Lieut. Samuel Dudley and his wife Mary Robinson,[12] who was born at Exeter, had 11 children. Leavitt's daughter Elizabeth married Lieut. James Dudley, grandson of Rev. Samuel Dudley, father-in-law of Samuel Leavitt's brother Moses.[13] Elizabeth Leavitt married as her third husband Rev. John Odlin, a Harvard College-educated pastor of the church at Exeter. Lieut. Samuel Leavitt's daughter Sarah married Moses Leavitt Jr., son of Samuel Leavitt's brother Moses. Their son Dudley Leavitt became a well-known Congregationalist minister at Salem, Massachusetts. Samuel Leavitt's son James married Hannah Dudley, and died at Exeter in 1746, leaving lands to his grandson John Gilman, son of Elizabeth (Leavitt) Gilman, as well as lands to Mary (Leavitt) Tuck, another daughter. James Leavitt left to his son James his reserved pew at the Exeter meetinghouse.[14]

Lieut. Samuel Leavitt died August 6, 1707, and was buried at Exeter. His half-brother Moses was still alive and living at Exeter.[15]


  1. ^ The Robinsons and Their Kin Folk, The Robinson Family Genealogical and Historical Association, Third Series, 1906, Published by the Association, New York, 1906
  2. ^ The Common Lands, The History of Exeter, Rockingham County, New Hampshire, Charles H. Bell, J.E. Farwell & Co., Boston, 1888
  3. ^ Exeter Under the Massachusetts Government, History of Exeter, Rockingham County, New Hampshire, Charles H. Bell, J.E. Farwell & Co., Boston, 1888
  4. ^ The History of New Hampshire, Vol. I, Jeremy Belknap, John Farmer, Published by S.C. Stevens and Ela & Wadleigh, Dover, 1831
  5. ^ Colony, Province, State, 1623–1888: History of New Hampshire, John Norris McClintock, B.B. Russell, Cornhill, Boston, 1889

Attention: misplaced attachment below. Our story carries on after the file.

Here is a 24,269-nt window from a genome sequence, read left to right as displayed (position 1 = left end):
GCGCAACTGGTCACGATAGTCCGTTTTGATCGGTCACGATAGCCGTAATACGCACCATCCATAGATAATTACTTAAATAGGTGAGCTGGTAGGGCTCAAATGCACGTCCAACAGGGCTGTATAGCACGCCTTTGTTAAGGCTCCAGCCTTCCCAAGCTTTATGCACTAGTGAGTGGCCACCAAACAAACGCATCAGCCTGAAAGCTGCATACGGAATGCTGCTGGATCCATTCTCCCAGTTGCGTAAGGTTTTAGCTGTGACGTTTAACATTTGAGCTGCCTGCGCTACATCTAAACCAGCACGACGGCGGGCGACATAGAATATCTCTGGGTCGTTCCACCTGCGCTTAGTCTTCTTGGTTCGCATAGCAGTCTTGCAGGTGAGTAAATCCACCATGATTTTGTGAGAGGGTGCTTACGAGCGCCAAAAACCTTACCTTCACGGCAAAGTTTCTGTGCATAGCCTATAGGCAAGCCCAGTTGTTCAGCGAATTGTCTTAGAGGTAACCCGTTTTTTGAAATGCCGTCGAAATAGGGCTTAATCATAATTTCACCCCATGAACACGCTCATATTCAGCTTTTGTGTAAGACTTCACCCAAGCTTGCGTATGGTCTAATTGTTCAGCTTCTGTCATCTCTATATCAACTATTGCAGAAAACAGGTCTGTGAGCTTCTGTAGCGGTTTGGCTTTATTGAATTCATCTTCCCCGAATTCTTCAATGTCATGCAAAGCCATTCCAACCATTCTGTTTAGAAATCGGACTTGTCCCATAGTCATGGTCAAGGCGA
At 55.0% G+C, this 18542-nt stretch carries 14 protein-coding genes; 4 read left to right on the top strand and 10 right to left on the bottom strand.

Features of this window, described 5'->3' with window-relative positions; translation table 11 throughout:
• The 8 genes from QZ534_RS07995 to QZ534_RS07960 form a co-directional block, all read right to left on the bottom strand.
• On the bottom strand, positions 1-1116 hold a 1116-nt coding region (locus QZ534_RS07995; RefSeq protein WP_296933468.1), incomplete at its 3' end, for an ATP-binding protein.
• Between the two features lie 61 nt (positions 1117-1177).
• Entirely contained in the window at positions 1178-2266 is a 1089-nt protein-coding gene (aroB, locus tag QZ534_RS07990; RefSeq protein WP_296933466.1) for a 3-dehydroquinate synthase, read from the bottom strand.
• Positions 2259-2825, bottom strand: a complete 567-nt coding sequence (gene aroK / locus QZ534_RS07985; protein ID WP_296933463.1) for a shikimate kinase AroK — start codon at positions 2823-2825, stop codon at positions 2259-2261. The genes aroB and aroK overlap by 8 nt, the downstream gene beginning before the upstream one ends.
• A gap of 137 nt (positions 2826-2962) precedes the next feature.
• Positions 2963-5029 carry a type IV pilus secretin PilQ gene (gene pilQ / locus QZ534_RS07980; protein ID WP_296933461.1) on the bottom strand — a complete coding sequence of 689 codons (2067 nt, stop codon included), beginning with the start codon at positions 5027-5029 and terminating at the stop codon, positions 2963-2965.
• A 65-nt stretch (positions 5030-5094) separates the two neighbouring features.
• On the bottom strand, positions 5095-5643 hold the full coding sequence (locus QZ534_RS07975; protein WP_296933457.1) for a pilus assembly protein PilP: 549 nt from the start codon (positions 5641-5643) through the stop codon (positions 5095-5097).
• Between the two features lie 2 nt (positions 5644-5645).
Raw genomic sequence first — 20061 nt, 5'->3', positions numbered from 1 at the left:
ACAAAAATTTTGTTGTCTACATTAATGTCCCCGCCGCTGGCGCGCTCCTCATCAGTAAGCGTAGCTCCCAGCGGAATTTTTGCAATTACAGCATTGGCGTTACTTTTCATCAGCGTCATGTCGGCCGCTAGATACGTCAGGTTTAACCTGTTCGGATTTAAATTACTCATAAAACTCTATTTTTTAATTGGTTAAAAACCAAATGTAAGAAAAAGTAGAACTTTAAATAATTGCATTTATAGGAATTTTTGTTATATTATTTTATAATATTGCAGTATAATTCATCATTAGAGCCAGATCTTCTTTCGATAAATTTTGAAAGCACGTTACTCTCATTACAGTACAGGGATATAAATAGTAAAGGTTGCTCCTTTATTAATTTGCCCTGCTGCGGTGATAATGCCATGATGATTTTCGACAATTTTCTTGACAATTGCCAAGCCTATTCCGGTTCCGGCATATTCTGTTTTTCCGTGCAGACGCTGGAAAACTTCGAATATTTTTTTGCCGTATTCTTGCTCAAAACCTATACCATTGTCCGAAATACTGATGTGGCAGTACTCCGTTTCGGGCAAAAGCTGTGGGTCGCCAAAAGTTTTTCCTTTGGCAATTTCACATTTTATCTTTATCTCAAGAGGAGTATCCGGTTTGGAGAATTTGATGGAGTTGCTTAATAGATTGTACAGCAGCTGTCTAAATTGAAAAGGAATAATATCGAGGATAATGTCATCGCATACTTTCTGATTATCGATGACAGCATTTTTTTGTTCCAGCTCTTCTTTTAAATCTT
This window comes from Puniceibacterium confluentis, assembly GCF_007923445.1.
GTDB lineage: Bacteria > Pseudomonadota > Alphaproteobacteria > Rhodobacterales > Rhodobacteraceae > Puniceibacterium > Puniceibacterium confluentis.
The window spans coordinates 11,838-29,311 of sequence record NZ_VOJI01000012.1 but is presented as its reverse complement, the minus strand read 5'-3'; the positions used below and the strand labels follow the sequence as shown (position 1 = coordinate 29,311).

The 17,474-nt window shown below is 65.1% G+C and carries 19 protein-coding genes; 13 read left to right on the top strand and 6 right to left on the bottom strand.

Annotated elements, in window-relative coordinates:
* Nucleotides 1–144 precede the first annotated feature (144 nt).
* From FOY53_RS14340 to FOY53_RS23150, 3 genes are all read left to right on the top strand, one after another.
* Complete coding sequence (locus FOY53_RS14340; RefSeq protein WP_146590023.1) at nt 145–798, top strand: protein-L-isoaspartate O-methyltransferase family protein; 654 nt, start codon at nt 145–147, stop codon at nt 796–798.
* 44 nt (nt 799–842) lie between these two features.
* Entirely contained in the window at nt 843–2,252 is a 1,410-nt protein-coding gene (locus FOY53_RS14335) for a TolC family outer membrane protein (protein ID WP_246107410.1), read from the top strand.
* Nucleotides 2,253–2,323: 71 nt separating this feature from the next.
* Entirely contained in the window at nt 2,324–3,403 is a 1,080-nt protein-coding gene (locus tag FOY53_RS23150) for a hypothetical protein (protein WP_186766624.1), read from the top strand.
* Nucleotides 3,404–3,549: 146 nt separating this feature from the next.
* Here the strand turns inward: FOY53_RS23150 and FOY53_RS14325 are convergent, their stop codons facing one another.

6. ^ Collections of the New Hampshire Historical Society: Province Records and Court Papers, 1680–1692, Vol. VIII, Nathaniel Bouton (ed.), McFarland & Jenks, Concord, 1866
  7. ^ Extract of Report of the Adjutant General of the State of New Hampshire, Vol. II, George E. Jenks, Concord, 1866
  8. ^ History of Newfields, New Hampshire, 1638–1911, James Hill Fitts, The Rumford Press, Concord, N.H., 1912
  9. ^ Provincial and State Papers, Documents and Records Relating to the Province of New Hampshire from 1692 to 1722, Vol. III, Nathaniel Bouton (ed.), John B. Clarke, Manchester, 1869
  10. ^ Ibid, page 270
  11. ^ Collections of the New Hampshire Historical Society: Province Records and Court Papers from 1680 to 1692, Vol. VIII, Otis Grant Hammond, New Hampshire State Historical Society, McFarland & Jenks, Concord, 1866
  12. ^ Mary Robinson, wife of Lieut. Samuel Dudley, was possibly the granddaughter of Rev. John Robinson, the early pastor to the Pilgrims whose son Isaac settled at Plymouth Colony.[1] John Robinson moved from Ipswich to Haverhill, Massachusetts, and thence to Exeter in 1657. He was killed by Indians in 1675 at Exeter.[2]
  13. ^ The New England Historical and Genealogical Register, Henry Fitz-Gilbert Waters, The New England Historic Genealogical Society, Vol. XLI, David Clapp & Son, Boston, 1887
  14. ^ Provincial and State Papers, Volume 33, 1741–1749, Henry Harrison Metcalf (ed.), Printed by the Rumford Press, Concord, N.H., 1915
  15. ^ Samuel Leavitt, the oldest son of Deacon John Leavitt of Hingham, Massachusetts, was the son of John and his first wife Mary (last name unknown, although possibly Lovit). Samuel's brother Moses was the son of John Leavitt and his second wife Sarah Gilman, daughter of Edward Gilman Sr. of Hingham, Norfolk County, England, and subsequently one of the first settlers of Hingham, Massachusetts, before Gilman moved on to Ipswich, Massachusetts, and finally to Exeter, where he became the progenitor of the influential Gilman family of Exeter.[3]